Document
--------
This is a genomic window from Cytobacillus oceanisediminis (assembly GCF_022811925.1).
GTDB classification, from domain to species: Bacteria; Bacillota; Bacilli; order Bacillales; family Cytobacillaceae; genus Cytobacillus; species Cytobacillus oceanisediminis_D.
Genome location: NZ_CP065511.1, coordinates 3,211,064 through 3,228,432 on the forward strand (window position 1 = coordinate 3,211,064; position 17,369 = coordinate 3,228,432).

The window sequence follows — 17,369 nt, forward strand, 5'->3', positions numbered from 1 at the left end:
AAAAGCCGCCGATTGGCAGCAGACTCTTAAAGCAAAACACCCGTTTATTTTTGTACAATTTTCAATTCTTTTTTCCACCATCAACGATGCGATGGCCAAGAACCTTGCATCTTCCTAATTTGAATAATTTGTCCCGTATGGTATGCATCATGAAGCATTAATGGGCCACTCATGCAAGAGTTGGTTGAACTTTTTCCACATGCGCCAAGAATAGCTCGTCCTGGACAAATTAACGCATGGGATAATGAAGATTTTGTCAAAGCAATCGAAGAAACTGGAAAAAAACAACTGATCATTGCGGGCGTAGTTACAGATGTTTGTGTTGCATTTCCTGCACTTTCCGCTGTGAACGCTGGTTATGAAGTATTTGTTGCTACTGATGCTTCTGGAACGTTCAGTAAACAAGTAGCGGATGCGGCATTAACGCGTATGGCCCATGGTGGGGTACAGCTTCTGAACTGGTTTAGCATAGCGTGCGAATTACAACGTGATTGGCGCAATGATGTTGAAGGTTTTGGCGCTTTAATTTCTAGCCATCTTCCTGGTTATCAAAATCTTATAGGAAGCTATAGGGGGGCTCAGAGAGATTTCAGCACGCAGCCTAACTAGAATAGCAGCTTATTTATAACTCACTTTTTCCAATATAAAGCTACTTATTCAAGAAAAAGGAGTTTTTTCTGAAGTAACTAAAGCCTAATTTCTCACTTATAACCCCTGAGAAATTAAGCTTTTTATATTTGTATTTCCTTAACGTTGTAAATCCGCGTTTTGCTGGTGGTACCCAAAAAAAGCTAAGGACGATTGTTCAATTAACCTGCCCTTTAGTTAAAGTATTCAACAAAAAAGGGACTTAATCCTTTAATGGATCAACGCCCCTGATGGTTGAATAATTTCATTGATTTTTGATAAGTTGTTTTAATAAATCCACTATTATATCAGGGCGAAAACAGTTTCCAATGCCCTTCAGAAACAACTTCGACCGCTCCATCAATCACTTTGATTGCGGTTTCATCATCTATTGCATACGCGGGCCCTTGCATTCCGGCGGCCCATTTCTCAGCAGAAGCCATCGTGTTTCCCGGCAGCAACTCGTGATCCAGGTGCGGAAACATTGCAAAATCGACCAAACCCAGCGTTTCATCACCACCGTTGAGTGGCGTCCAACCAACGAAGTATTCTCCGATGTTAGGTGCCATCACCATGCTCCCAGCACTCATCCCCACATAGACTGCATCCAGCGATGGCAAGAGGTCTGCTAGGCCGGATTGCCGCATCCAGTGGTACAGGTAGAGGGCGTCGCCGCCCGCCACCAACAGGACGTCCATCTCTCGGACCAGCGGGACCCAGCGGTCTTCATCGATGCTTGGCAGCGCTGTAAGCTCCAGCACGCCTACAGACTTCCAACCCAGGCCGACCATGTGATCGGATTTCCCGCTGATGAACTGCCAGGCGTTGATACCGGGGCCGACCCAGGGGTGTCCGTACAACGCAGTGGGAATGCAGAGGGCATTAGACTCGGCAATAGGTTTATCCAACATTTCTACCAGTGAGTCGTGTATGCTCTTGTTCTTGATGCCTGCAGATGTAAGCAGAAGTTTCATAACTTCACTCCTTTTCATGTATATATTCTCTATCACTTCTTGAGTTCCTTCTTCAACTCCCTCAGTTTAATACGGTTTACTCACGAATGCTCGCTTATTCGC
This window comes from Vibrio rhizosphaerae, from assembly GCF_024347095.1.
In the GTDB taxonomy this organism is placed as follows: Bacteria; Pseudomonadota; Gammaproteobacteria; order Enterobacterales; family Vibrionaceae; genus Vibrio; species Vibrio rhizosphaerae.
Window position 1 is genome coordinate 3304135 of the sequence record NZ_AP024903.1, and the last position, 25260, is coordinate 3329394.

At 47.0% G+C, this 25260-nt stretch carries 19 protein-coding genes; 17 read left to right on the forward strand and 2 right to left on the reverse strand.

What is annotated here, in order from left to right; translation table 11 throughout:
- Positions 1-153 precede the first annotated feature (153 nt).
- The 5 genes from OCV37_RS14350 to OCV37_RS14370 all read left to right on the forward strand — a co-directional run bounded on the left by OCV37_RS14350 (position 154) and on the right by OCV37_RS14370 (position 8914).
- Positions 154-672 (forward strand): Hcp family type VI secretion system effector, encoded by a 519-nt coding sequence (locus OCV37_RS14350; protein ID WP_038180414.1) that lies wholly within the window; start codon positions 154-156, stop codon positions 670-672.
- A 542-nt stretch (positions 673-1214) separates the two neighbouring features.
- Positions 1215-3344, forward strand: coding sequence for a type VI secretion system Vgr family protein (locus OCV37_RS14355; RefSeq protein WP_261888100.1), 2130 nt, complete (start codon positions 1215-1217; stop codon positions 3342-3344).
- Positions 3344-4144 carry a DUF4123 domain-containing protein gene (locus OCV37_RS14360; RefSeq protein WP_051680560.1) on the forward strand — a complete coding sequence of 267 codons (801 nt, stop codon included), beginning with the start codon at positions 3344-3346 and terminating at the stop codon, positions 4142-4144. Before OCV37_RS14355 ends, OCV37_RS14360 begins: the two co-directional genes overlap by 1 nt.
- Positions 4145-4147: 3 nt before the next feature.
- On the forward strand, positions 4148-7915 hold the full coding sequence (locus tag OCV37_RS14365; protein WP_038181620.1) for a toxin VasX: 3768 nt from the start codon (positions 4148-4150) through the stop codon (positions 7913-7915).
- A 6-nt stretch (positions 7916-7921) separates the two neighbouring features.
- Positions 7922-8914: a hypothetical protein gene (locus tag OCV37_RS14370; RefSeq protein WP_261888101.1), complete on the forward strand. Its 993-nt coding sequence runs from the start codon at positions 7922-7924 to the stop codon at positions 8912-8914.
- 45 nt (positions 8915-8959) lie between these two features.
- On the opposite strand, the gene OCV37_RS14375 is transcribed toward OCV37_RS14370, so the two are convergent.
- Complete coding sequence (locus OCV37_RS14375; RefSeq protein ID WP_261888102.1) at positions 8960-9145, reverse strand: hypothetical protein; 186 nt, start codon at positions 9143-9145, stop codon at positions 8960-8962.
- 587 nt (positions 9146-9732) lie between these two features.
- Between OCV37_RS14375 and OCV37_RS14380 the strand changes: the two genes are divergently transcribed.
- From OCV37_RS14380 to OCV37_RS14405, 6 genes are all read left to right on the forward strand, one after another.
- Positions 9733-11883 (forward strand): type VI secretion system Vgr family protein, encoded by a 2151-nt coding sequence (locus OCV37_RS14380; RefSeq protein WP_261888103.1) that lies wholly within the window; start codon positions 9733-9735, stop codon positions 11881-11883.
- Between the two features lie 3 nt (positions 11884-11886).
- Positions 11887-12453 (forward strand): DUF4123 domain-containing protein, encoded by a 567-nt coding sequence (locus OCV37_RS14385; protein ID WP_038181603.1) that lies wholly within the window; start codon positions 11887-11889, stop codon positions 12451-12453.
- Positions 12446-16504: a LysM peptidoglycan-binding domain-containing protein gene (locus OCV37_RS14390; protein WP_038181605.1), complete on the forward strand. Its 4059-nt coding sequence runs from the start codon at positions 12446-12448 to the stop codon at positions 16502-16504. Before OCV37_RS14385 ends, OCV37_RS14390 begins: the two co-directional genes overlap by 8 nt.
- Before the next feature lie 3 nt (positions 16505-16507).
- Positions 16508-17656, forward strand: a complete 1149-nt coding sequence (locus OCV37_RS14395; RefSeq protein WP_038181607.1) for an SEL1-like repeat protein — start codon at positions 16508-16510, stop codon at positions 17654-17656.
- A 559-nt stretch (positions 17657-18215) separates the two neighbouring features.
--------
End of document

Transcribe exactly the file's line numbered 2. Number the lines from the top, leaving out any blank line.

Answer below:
GTDB classification, from domain to species: Bacteria; Bacillota; Bacilli; order Bacillales; family Cytobacillaceae; genus Cytobacillus; species Cytobacillus oceanisediminis_D.